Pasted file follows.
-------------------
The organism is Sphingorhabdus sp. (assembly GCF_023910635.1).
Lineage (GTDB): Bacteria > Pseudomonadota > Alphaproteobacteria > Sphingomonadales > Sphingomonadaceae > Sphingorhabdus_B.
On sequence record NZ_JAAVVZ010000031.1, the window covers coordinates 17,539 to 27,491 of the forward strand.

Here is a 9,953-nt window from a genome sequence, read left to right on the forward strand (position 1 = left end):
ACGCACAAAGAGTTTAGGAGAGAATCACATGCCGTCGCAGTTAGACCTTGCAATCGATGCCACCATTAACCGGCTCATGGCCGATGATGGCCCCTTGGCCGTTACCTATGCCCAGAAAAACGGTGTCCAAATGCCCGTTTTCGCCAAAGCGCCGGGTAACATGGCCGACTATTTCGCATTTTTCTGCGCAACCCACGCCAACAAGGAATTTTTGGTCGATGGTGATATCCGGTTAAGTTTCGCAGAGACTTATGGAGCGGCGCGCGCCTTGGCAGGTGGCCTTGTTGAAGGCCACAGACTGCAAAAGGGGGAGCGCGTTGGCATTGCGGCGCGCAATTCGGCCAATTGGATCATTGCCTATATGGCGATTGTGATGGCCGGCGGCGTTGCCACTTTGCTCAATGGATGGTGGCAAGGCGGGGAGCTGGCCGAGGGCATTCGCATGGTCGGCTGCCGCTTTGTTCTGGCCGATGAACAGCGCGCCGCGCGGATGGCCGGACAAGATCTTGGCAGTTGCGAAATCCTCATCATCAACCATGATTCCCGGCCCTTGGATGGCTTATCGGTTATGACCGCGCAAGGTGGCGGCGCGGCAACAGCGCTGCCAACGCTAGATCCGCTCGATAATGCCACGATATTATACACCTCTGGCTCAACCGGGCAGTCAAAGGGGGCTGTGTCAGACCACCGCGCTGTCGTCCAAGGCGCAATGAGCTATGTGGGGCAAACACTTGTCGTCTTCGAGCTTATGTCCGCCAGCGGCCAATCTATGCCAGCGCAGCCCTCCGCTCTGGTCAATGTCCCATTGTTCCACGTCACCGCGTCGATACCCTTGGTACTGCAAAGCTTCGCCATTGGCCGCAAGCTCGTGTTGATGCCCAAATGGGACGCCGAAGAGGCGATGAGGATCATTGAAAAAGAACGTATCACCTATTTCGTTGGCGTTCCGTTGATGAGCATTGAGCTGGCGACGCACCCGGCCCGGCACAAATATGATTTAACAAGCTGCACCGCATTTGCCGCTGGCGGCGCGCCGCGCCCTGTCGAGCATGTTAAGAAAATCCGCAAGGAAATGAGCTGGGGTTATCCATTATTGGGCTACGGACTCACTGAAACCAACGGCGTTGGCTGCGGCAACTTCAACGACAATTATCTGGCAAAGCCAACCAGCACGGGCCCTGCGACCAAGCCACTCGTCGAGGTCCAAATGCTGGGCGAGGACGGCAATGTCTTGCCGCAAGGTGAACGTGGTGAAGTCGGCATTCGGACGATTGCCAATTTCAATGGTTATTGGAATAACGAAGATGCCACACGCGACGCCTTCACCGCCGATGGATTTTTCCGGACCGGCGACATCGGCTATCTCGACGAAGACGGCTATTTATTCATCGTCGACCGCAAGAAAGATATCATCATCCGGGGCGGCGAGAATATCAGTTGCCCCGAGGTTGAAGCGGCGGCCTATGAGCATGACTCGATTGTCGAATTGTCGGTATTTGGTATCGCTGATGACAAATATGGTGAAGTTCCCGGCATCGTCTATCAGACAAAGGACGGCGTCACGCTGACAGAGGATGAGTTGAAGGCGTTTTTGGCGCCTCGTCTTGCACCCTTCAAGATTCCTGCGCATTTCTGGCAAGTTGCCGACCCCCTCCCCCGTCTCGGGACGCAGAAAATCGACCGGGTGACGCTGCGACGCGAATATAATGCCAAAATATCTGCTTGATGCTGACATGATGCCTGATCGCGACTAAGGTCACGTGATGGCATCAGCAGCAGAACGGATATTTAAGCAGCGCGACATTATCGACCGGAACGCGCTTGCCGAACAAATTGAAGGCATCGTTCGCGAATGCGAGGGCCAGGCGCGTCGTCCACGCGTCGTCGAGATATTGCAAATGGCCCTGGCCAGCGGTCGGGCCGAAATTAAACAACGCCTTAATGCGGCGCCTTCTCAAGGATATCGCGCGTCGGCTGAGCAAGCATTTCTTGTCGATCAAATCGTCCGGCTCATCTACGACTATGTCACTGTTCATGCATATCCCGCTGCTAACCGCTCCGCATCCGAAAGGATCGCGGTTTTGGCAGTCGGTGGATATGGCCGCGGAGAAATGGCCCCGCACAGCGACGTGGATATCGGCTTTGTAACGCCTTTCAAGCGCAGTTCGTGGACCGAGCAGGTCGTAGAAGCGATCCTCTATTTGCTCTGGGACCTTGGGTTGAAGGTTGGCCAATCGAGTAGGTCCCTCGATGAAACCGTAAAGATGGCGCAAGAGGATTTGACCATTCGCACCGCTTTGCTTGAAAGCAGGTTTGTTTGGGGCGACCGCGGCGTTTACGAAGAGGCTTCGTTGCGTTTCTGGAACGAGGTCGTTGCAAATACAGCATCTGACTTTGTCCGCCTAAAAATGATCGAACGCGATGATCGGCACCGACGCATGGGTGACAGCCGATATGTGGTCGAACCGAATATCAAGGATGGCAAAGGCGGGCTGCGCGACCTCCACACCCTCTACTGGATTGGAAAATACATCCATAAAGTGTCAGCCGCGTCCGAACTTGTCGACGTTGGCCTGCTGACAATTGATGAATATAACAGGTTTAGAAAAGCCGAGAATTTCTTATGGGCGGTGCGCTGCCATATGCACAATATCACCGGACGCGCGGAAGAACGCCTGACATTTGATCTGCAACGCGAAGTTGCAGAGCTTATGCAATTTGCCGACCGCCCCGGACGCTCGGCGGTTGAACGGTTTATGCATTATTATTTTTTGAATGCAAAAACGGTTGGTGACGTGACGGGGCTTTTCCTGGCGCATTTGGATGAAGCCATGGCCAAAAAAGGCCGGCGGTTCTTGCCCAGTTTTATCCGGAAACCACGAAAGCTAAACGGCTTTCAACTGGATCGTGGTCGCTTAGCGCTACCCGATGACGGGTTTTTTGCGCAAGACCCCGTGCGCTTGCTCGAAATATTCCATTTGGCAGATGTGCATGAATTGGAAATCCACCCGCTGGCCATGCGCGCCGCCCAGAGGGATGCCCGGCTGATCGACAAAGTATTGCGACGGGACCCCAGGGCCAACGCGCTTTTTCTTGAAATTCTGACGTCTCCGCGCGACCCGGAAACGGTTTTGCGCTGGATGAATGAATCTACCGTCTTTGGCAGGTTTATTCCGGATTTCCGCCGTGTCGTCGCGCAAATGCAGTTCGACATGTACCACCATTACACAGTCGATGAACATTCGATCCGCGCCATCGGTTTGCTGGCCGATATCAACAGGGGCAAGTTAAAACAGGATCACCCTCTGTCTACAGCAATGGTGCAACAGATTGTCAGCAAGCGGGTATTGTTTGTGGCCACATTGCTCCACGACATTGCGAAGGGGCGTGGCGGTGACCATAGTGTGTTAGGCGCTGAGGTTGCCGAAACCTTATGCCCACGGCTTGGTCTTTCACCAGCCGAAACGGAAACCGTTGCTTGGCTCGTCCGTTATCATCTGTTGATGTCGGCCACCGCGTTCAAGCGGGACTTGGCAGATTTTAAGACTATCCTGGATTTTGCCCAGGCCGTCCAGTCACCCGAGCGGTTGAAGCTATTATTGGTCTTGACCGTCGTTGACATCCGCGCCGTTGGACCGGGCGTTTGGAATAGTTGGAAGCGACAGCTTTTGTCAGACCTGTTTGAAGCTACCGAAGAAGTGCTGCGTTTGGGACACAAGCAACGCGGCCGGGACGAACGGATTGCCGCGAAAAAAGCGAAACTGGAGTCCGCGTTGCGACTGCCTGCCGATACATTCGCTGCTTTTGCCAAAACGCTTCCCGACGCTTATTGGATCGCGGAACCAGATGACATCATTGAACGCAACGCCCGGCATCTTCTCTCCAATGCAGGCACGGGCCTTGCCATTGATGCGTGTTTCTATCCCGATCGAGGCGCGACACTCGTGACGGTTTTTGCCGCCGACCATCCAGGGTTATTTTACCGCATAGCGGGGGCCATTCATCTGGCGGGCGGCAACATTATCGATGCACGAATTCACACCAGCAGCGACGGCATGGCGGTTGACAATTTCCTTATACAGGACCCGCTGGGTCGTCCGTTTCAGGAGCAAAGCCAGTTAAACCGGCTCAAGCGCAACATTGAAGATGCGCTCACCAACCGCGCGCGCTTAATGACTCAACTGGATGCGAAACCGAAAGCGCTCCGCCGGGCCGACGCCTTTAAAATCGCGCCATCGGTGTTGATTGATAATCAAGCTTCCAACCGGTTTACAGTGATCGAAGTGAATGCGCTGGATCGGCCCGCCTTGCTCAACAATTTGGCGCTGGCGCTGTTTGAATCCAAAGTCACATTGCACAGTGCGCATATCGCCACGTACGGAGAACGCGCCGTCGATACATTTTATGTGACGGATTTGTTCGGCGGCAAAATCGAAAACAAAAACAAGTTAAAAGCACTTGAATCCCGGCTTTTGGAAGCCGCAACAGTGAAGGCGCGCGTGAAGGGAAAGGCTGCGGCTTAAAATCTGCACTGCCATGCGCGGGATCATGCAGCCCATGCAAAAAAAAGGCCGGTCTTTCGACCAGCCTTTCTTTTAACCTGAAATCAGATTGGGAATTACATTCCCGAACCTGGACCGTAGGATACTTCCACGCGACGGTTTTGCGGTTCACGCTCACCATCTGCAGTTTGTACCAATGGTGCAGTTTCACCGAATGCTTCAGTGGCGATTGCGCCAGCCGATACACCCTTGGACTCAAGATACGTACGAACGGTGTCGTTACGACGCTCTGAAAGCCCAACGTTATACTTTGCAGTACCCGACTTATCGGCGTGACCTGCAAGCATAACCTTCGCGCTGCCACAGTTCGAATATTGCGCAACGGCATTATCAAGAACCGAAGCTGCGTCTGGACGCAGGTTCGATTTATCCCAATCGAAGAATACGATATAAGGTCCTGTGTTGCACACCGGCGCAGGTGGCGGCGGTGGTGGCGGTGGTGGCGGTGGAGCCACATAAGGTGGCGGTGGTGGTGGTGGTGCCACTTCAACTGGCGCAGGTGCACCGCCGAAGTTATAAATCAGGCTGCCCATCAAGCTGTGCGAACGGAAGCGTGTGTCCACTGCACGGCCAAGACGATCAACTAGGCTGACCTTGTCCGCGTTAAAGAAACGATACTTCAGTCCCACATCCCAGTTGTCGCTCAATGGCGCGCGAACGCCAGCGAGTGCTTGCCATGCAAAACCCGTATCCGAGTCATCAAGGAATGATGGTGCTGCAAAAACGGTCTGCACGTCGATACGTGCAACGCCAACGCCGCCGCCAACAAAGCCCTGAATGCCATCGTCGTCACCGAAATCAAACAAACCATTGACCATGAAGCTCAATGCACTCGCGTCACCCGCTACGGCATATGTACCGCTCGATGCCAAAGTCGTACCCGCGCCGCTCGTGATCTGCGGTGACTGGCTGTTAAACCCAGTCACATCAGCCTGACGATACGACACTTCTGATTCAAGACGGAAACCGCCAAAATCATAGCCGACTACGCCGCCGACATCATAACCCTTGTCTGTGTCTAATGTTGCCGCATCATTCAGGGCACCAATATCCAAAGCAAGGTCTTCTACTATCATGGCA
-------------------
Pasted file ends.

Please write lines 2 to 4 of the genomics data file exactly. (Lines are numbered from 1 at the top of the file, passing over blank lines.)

Lineage (GTDB): Bacteria > Pseudomonadota > Alphaproteobacteria > Sphingomonadales > Sphingomonadaceae > Sphingorhabdus_B.
On sequence record NZ_JAAVVZ010000031.1, the window covers coordinates 17,539 to 27,491 of the forward strand.

Here is a 9,953-nt window from a genome sequence, read left to right on the forward strand (position 1 = left end):